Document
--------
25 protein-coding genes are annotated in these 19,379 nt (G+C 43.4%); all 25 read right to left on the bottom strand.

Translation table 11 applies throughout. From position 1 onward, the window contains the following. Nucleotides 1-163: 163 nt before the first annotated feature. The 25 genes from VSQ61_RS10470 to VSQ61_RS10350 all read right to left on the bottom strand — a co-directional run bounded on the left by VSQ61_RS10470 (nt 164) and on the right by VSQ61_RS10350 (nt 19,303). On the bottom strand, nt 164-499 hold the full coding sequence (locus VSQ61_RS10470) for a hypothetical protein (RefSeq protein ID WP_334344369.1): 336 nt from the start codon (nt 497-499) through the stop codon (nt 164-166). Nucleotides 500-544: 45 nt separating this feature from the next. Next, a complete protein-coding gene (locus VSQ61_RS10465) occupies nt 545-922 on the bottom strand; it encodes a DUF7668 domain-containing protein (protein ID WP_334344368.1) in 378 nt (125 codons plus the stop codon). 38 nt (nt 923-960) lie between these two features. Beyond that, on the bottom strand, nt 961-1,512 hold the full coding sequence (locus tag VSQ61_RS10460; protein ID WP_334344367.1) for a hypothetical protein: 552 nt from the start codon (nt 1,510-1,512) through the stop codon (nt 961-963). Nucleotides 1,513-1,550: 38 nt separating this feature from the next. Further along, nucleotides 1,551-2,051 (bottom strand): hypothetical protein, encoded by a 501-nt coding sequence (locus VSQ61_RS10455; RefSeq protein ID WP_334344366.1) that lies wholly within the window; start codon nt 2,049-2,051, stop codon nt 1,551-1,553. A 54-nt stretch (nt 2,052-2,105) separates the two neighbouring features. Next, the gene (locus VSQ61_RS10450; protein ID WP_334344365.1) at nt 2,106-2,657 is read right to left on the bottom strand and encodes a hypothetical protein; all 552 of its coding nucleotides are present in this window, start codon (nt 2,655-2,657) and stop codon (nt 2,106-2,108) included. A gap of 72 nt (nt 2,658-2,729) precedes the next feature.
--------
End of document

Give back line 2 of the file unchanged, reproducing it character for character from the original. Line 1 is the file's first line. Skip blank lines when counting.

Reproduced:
Translation table 11 applies throughout. From position 1 onward, the window contains the following. Nucleotides 1-163: 163 nt before the first annotated feature. The 25 genes from VSQ61_RS10470 to VSQ61_RS10350 all read right to left on the bottom strand — a co-directional run bounded on the left by VSQ61_RS10470 (nt 164) and on the right by VSQ61_RS10350 (nt 19,303). On the bottom strand, nt 164-499 hold the full coding sequence (locus VSQ61_RS10470) for a hypothetical protein (RefSeq protein ID WP_334344369.1): 336 nt from the start codon (nt 497-499) through the stop codon (nt 164-166). Nucleotides 500-544: 45 nt separating this feature from the next. Next, a complete protein-coding gene (locus VSQ61_RS10465) occupies nt 545-922 on the bottom strand; it encodes a DUF7668 domain-containing protein (protein ID WP_334344368.1) in 378 nt (125 codons plus the stop codon). 38 nt (nt 923-960) lie between these two features. Beyond that, on the bottom strand, nt 961-1,512 hold the full coding sequence (locus tag VSQ61_RS10460; protein ID WP_334344367.1) for a hypothetical protein: 552 nt from the start codon (nt 1,510-1,512) through the stop codon (nt 961-963). Nucleotides 1,513-1,550: 38 nt separating this feature from the next. Further along, nucleotides 1,551-2,051 (bottom strand): hypothetical protein, encoded by a 501-nt coding sequence (locus VSQ61_RS10455; RefSeq protein ID WP_334344366.1) that lies wholly within the window; start codon nt 2,049-2,051, stop codon nt 1,551-1,553. A 54-nt stretch (nt 2,052-2,105) separates the two neighbouring features. Next, the gene (locus VSQ61_RS10450; protein ID WP_334344365.1) at nt 2,106-2,657 is read right to left on the bottom strand and encodes a hypothetical protein; all 552 of its coding nucleotides are present in this window, start codon (nt 2,655-2,657) and stop codon (nt 2,106-2,108) included. A gap of 72 nt (nt 2,658-2,729) precedes the next feature.